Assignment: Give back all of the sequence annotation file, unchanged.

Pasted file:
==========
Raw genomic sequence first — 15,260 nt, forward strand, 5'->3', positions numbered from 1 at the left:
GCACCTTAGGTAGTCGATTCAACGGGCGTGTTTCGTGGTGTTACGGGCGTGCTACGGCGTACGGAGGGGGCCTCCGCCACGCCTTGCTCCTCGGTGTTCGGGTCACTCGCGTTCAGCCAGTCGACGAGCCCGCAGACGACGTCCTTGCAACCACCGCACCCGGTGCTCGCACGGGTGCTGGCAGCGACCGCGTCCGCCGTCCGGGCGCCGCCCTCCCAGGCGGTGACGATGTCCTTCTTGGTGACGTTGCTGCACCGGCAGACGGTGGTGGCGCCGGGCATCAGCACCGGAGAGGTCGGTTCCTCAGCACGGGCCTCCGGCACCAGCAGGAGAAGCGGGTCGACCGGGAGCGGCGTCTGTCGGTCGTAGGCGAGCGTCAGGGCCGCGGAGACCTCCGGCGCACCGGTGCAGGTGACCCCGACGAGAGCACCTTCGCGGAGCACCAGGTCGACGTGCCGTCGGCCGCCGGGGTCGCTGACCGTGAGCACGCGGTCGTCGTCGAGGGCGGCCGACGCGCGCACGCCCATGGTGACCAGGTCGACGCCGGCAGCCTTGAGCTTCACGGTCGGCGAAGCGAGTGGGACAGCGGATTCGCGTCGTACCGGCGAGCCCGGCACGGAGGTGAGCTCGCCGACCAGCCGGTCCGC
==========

Raw genomic sequence first — 15,260 nt, forward strand, 5'->3', positions numbered from 1 at the left:
GCACCTTAGGTAGTCGATTCAACGGGCGTGTTTCGTGGTGTTACGGGCGTGCTACGGCGTACGGAGGGGGCCTCCGCCACGCCTTGCTCCTCGGTGTTCGGGTCACTCGCGTTCAGCCAGTCGACGAGCCCGCAGACGACGTCCTTGCAACCACCGCACCCGGTGCTCGCACGGGTGCTGGCAGCGACCGCGTCCGCCGTCCGGGCGCCGCCCTCCCAGGCGGTGACGATGTCCTTCTTGGTGACGTTGCTGCACCGGCAGACGGTGGTGGCGCCGGGCATCAGCACCGGAGAGGTCGGTTCCTCAGCACGGGCCTCCGGCACCAGCAGGAGAAGCGGGTCGACCGGGAGCGGCGTCTGTCGGTCGTAGGCGAGCGTCAGGGCCGCGGAGACCTCCGGCGCACCGGTGCAGGTGACCCCGACGAGAGCACCTTCGCGGAGCACCAGGTCGACGTGCCGTCGGCCGCCGGGGTCGCTGACCGTGAGCACGCGGTCGTCGTCGAGGGCGGCCGACGCGCGCACGCCCATGGTGACCAGGTCGACGCCGGCAGCCTTGAGCTTCACGGTCGGCGAAGCGAGTGGGACAGCGGATTCGCGTCGTACCGGCGAGCCCGGCACGGAGGTGAGCTCGCCGACCAGCCGGTCCGC